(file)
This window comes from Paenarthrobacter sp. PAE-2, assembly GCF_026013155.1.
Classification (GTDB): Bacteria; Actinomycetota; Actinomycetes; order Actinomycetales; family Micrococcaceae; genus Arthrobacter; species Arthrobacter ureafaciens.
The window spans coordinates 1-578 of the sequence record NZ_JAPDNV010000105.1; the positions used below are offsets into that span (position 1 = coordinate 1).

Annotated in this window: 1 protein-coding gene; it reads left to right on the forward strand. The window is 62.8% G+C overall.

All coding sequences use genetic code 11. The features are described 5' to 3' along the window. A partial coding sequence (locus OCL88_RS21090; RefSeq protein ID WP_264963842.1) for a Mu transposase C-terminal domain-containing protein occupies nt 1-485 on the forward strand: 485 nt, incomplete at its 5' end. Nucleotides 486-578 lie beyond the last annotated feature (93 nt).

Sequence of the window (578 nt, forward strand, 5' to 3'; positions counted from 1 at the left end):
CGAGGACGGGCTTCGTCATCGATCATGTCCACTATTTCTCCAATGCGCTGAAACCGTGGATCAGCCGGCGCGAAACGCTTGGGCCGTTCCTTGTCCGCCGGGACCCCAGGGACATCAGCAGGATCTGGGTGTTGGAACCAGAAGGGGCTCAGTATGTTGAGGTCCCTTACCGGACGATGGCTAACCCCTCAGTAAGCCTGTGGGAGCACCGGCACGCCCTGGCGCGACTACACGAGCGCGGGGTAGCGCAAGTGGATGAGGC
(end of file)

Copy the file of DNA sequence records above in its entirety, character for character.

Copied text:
This window comes from Paenarthrobacter sp. PAE-2, assembly GCF_026013155.1.
Classification (GTDB): Bacteria; Actinomycetota; Actinomycetes; order Actinomycetales; family Micrococcaceae; genus Arthrobacter; species Arthrobacter ureafaciens.
The window spans coordinates 1-578 of the sequence record NZ_JAPDNV010000105.1; the positions used below are offsets into that span (position 1 = coordinate 1).

Annotated in this window: 1 protein-coding gene; it reads left to right on the forward strand. The window is 62.8% G+C overall.

All coding sequences use genetic code 11. The features are described 5' to 3' along the window. A partial coding sequence (locus OCL88_RS21090; RefSeq protein ID WP_264963842.1) for a Mu transposase C-terminal domain-containing protein occupies nt 1-485 on the forward strand: 485 nt, incomplete at its 5' end. Nucleotides 486-578 lie beyond the last annotated feature (93 nt).

Sequence of the window (578 nt, forward strand, 5' to 3'; positions counted from 1 at the left end):
CGAGGACGGGCTTCGTCATCGATCATGTCCACTATTTCTCCAATGCGCTGAAACCGTGGATCAGCCGGCGCGAAACGCTTGGGCCGTTCCTTGTCCGCCGGGACCCCAGGGACATCAGCAGGATCTGGGTGTTGGAACCAGAAGGGGCTCAGTATGTTGAGGTCCCTTACCGGACGATGGCTAACCCCTCAGTAAGCCTGTGGGAGCACCGGCACGCCCTGGCGCGACTACACGAGCGCGGGGTAGCGCAAGTGGATGAGGC